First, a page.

A number of high school teachers contacted Professor David Ahlgren 64, chair of the engineering department, and said they appreciated having this educational opportunity for their students and encouraged him to hold the contest again next year. In one instance, Professor Ahlgren was also invited to make a recruiting visit to the school, a math and science center in Mississippi.
Entries were posted from 11 states from all regions of the country. As this issue of the Reporter goes to press, the essays are being judged by the Trinity Engineering Advisory Committee. The engineering department is considering plans to offer the contest again next academic year.
"Discover E at Trinity" offered high school students an opportunity to explore engineering labs in biomedical engineering, optics, robotics, mechanical engineering, and materials science. To begin the days activities, Dr. Ed Crow, Senior Vice President of Engineering at Pratt and Whitney in Hartford, spoke about studying engineering and provided insights into some of the many things made possible by engineers and engineering. Events also included a NASA space suit demonstration, a talk by engineering major Jennifer A. Cooper 98, and presentations by local professional engineers.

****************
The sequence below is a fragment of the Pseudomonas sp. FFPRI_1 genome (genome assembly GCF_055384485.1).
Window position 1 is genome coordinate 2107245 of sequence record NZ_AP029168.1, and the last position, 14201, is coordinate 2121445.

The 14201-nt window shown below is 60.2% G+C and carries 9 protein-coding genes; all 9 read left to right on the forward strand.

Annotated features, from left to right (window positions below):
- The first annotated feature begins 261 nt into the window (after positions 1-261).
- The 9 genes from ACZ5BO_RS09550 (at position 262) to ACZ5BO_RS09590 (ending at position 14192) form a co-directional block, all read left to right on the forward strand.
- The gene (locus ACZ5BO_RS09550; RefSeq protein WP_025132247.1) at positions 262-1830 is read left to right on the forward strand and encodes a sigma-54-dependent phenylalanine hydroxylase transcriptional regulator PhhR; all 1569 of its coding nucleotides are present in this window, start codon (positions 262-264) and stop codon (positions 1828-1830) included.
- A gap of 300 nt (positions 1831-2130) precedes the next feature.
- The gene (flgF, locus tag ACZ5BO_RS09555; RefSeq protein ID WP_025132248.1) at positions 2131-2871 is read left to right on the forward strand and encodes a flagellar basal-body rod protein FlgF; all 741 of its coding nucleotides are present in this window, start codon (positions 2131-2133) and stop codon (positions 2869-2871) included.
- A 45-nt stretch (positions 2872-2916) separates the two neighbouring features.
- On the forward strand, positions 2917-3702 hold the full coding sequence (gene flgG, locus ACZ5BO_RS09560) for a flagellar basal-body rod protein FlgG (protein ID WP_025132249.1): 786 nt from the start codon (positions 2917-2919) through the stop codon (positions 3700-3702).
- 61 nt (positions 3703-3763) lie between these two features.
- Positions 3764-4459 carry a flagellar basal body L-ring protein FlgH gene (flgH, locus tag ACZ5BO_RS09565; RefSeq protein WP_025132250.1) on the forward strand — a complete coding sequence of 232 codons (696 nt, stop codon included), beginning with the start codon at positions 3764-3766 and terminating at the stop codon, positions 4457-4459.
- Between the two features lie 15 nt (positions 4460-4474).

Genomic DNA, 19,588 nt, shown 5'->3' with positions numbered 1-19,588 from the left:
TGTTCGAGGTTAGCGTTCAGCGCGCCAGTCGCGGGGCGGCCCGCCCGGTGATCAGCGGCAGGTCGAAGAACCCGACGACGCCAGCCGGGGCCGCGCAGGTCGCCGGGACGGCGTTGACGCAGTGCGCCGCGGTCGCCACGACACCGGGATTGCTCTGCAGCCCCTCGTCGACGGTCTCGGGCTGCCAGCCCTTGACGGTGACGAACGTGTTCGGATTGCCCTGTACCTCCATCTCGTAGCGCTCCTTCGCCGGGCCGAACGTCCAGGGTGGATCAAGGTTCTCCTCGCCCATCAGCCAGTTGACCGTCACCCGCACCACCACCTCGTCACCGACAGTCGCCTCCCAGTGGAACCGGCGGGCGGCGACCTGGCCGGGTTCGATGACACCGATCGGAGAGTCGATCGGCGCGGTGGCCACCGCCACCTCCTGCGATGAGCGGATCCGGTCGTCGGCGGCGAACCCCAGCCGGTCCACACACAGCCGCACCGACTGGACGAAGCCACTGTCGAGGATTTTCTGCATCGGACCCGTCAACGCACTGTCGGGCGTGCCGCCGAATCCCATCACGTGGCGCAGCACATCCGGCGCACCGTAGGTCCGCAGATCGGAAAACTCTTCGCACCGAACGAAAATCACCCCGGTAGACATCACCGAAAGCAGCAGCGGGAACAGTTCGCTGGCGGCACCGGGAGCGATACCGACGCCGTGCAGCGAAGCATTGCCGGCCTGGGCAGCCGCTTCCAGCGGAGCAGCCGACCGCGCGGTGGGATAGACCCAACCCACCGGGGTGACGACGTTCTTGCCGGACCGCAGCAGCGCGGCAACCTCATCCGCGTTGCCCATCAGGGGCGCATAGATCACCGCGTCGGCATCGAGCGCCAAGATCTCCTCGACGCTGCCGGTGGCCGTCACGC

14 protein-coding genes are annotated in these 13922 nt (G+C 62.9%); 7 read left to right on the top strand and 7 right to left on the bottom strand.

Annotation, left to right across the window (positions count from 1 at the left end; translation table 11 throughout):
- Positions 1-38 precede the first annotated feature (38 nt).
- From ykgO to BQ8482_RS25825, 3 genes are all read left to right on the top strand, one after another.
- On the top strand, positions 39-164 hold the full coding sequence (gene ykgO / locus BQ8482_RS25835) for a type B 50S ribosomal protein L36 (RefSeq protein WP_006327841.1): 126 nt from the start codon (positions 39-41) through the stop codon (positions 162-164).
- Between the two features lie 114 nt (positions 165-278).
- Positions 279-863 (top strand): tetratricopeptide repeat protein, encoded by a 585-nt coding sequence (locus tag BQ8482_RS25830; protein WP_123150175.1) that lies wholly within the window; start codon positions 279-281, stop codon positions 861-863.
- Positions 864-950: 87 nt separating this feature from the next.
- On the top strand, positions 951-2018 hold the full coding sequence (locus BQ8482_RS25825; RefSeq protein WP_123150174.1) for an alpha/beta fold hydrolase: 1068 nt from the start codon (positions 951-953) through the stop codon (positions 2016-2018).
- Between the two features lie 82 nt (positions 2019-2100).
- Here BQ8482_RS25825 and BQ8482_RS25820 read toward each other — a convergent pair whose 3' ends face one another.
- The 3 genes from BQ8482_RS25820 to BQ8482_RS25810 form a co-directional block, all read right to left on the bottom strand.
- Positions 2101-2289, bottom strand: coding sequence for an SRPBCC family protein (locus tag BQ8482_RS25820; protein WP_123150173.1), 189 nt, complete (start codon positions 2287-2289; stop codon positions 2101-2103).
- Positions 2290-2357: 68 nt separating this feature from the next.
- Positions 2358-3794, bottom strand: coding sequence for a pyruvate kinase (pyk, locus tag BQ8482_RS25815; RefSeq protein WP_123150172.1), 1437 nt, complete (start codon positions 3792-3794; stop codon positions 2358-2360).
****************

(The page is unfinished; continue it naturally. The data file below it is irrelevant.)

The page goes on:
Phoenix travels to Michigan
Trinity engineering students Antony M. Arciuolo 99 and Joshua M. Sachar 98 travelled to Warren, Michigan on January 24, accompanied by Trinitys mobile robot, "Phoenix." They participated in a robot demonstration as part of the Ann Arbor Science Fiction Association & Stilyagi Air Corps Convention. Arciuolo and Sachar were invited to give this demonstration to promote the Colleges annual Fire Fighting Home Robot Contest. The local robot club was particularly excited to welcome the Trinity delegation to the convention, in part because the club plans to hold a Trinity College-sanctioned robot contest in the coming year. Trinitys 1998 robot contest will take place on April 19 in Ferris Athletic Center.